CLEARFIELD – While Bionol Clearfield, LLC moves onto the tax rolls in January, the Clearfield Area School District Board of Directors discussed the proposed appraisal agreement at its committee meetings on Monday night.
Business Administrator Sam Maney said he recently attended a meeting with all three Clearfield County Commissioners and Borough Operations Manager Leslie Stott. He said the commissioners wanted assistance with the cost to be incurred due to the appraisal.
Maney also expressed that there were some concerns over the ability of the county’s assessment office to provide a satisfactory appraisal of the ethanol plant. He said the assessment office doesn’t have the experience with this type of facility.
For that reason, he said the commissioners have proposed the hiring of the Industrial Appraisal Company, a Pittsburgh-based firm for valuation services, to conduct the assessment. However, he said it would result in a greater expense for the county.
According to Maney, the commissioners would like each tax entity to proportionately share the expense of the appraisal based on their respective millage rates. He said the school district would be responsible for approximately 65 percent, or in the area of $4,800, of the cost for the appraisal.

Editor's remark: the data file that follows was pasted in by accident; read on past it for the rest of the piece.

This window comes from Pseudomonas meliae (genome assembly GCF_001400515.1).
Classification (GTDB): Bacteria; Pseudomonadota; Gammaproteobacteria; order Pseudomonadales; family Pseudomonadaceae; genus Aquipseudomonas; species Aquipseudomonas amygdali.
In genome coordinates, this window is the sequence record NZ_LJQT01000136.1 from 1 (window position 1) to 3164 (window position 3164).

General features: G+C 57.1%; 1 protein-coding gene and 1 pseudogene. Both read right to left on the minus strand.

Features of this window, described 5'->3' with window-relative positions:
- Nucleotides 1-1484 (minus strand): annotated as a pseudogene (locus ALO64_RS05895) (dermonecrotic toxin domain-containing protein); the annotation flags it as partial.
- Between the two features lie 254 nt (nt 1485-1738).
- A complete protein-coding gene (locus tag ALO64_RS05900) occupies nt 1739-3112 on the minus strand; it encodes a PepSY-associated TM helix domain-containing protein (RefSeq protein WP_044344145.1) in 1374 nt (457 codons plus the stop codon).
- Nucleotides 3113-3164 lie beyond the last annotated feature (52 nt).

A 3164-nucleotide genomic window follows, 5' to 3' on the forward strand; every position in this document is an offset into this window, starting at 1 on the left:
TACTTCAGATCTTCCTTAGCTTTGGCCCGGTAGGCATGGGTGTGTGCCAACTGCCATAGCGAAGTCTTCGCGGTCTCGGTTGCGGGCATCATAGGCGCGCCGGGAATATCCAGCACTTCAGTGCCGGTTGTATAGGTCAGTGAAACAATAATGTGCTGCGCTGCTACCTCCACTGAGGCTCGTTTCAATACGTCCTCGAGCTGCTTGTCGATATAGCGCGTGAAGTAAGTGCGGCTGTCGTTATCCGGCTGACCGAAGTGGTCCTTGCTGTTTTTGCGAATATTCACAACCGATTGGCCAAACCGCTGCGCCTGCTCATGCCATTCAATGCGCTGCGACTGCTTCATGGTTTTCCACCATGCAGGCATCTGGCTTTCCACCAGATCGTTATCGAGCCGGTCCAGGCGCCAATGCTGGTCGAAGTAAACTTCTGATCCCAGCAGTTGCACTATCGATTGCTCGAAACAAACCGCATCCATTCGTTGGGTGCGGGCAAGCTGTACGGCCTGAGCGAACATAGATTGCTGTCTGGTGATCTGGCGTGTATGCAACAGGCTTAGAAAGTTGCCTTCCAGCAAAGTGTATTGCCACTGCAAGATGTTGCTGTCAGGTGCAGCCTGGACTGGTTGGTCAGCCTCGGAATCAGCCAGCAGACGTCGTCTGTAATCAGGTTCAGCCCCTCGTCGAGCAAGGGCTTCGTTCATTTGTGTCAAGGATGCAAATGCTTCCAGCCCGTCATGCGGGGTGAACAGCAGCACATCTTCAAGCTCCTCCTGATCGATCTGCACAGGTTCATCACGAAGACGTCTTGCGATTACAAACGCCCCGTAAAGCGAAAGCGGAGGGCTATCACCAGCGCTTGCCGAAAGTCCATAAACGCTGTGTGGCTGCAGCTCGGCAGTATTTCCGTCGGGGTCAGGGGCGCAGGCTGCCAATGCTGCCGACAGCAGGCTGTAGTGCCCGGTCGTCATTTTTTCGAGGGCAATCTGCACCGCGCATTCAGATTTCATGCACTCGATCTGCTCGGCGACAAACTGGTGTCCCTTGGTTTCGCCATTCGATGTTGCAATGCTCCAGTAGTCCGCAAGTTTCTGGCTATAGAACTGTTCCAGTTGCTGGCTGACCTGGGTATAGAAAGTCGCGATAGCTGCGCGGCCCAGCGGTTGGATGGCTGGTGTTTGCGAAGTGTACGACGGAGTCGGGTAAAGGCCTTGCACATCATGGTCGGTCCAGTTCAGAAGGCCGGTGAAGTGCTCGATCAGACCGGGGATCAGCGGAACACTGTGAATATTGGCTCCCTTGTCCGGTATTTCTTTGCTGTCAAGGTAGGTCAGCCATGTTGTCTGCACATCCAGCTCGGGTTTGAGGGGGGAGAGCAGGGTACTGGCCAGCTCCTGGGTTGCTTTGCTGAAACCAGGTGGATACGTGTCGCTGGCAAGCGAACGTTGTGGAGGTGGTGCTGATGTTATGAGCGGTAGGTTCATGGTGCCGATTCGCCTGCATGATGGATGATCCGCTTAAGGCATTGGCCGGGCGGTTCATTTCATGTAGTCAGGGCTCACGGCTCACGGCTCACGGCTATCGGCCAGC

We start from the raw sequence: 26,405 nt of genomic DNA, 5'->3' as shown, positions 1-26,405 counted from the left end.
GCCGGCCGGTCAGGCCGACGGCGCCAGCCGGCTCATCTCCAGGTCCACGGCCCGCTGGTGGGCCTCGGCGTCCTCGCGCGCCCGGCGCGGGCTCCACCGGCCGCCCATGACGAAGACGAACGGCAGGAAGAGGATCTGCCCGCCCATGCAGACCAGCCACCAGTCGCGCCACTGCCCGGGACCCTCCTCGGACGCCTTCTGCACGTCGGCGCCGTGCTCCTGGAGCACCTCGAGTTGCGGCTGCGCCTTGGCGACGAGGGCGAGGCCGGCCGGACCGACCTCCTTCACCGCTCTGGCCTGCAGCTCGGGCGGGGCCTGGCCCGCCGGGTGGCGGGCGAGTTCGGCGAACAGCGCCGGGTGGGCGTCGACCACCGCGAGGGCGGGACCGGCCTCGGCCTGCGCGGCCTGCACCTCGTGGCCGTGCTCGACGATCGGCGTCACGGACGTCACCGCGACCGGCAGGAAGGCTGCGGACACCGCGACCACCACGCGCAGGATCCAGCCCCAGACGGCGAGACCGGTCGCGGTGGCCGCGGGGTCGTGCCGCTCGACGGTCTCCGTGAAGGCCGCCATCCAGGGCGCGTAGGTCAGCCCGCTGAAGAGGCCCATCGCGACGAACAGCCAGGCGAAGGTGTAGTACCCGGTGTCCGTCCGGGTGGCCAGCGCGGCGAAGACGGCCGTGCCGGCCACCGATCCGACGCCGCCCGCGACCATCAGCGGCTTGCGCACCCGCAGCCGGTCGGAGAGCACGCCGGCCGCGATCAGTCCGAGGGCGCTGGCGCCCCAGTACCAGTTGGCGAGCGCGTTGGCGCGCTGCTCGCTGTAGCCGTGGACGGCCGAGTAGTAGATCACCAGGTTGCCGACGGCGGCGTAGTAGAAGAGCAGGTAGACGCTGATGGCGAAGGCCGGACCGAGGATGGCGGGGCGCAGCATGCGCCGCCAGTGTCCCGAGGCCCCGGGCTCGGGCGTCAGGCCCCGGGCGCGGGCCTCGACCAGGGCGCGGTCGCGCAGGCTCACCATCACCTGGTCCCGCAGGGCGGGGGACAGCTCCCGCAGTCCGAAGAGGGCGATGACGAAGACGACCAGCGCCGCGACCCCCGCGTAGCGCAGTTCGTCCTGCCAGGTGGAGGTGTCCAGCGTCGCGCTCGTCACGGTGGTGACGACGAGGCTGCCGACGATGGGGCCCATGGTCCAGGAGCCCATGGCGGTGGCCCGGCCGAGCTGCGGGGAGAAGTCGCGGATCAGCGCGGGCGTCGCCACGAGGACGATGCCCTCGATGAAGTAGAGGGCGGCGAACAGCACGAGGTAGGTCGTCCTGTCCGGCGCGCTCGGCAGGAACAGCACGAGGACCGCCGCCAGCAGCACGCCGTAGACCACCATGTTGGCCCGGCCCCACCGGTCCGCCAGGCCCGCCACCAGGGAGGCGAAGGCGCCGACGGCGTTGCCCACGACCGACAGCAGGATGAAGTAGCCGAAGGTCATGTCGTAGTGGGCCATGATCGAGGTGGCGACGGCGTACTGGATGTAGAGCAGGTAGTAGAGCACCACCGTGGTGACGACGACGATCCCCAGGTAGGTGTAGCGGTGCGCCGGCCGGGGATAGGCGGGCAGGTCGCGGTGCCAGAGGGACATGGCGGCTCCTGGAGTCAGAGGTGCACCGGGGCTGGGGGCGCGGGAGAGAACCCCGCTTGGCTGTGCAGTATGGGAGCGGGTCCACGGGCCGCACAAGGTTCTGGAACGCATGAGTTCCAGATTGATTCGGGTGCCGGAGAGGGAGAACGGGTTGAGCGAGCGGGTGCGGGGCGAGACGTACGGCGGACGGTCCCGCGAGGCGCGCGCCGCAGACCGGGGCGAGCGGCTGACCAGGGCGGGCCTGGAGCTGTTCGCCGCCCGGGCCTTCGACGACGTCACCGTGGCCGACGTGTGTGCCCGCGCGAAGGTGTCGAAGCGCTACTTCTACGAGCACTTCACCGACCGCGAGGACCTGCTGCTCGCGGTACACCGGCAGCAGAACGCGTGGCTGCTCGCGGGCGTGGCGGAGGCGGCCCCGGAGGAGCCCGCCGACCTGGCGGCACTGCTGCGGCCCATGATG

Maney recommended that they agree to the appraisal agreement in order to provide a “reliable base” of the property’s value for future reference.
Board member Mary Anne Jackson advised the district not to expect “big numbers,” when the final assessment comes in. She said that any machine equipment would not be considered as real estate for appraisal.
“I’m not arguing against the assessment; I just wanted them to be aware,” she said. “If you look at the site, that’s what it is with the exception of a few big, garage-like warehouses.”
Maney explained that most concerns surrounded potential repercussions if the ethanol plant was assessed too high or too low. He said if a more experienced firm was hired, it could prevent any costly appeals later.
“I think it’d be wise to do it,” board President Dave Glass said. “In the end, we may have to pay anyway. I don’t think we want to hold this up.”